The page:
National Assembly Committee to investigate the pace of change in Primary Care

Darllenwch yr erthygl yma yn Gymraeg | View this post in Welsh

The British Medical Association (BMA) Wales has previously accused Welsh Health Boards of ‘playing lip service to GP cluster networks’, stating clusters lacked the support and resources to do the job. What are GP cluster networks, why are they important and what has been the pace of change?

The National Assembly’s Health, Social Care and Sport Committee will today, be holding their first oral evidence session on this issue.

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Getting there on time? Evaluating the Welsh Ambulance Services’ Clinical Response Model

24 February 2017

Article by Paul Worthington, National Assembly for Wales Research Service

Darllenwch yr erthygl yma yn Gymraeg | View this post in Welsh

Ambulance driving along a road

Background to the new clinical response model

Ambulance services in Wales have seen significant and recent change. In April 2013 the Strategic Review of Welsh Ambulance Services (the McClelland review) set out a number of recommendations for improving services, including proposals for new ways of monitoring performance on ambulance response times.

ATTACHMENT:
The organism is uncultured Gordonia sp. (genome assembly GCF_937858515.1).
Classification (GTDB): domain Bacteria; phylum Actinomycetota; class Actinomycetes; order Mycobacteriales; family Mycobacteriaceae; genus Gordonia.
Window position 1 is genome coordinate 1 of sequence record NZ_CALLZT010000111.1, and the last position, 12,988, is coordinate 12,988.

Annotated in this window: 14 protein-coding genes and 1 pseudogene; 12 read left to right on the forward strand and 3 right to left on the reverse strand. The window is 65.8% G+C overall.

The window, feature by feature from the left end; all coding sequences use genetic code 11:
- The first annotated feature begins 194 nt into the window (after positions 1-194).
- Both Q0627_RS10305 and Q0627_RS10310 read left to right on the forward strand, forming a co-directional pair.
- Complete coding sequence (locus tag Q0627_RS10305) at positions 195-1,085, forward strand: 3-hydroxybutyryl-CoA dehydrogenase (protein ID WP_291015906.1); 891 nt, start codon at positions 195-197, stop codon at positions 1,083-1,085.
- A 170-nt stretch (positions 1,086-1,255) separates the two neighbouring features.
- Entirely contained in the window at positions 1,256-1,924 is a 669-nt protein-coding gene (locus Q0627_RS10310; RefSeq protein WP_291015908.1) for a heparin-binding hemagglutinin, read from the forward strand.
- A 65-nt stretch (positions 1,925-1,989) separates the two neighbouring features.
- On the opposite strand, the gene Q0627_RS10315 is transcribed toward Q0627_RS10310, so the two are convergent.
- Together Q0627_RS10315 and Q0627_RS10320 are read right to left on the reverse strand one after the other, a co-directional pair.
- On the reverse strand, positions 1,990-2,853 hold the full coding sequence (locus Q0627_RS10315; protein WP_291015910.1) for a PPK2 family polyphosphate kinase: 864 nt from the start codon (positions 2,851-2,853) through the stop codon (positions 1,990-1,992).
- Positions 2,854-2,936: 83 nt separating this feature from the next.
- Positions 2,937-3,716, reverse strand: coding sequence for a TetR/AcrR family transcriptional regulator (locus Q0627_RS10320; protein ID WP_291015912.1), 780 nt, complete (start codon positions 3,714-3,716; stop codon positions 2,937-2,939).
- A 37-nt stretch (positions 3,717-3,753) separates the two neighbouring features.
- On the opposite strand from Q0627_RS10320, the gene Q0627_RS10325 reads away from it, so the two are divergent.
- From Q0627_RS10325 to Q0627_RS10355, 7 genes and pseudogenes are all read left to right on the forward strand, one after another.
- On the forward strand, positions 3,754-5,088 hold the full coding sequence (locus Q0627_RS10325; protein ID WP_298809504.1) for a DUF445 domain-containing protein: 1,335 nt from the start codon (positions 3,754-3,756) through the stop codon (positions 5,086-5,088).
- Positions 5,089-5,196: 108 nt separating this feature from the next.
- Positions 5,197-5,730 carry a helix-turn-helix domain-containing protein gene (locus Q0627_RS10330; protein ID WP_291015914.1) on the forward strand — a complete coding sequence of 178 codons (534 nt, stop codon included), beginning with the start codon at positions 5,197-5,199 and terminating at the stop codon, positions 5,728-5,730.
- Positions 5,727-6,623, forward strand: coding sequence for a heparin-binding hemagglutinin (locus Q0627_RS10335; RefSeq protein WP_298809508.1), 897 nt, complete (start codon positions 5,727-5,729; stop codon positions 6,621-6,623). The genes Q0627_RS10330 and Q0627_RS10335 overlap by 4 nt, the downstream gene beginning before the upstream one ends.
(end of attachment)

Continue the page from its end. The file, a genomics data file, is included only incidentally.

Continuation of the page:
Following on from the McClelland review, from 1 October 2015 Wales Ambulance Services NHS Trust (WAST) implemented a new clinical response model for a 12 month pilot period, which was later extended for an additional 6 months. It was intended that during this trial, only the most serious calls, categorised as Red (immediately life-threatening), have had a response time target. All other calls would receive an appropriate response, either face-to-face or telephone assessment, based on clinical need. The new model has three categories of calls:

  • Red: Immediately life-threatening (someone is in imminent danger of death, such as a cardiac arrest). The target is for 65% of emergency responses to arrive within 8 minutes;
  • Amber: Serious but not immediately life-threatening (patients who need treatment delivered on the scene and may then need to be taken to hospital);
  • Green: Non urgent (can often be managed by other health services) and clinical telephone assessment.

The new clinical response model has also been supported by the development of a series of Ambulance Quality Indicators (AQI), which are published on a quarterly basis and contain a more detailed set of performance measures, including patient experience and clinical outcomes.

Performance against the new targets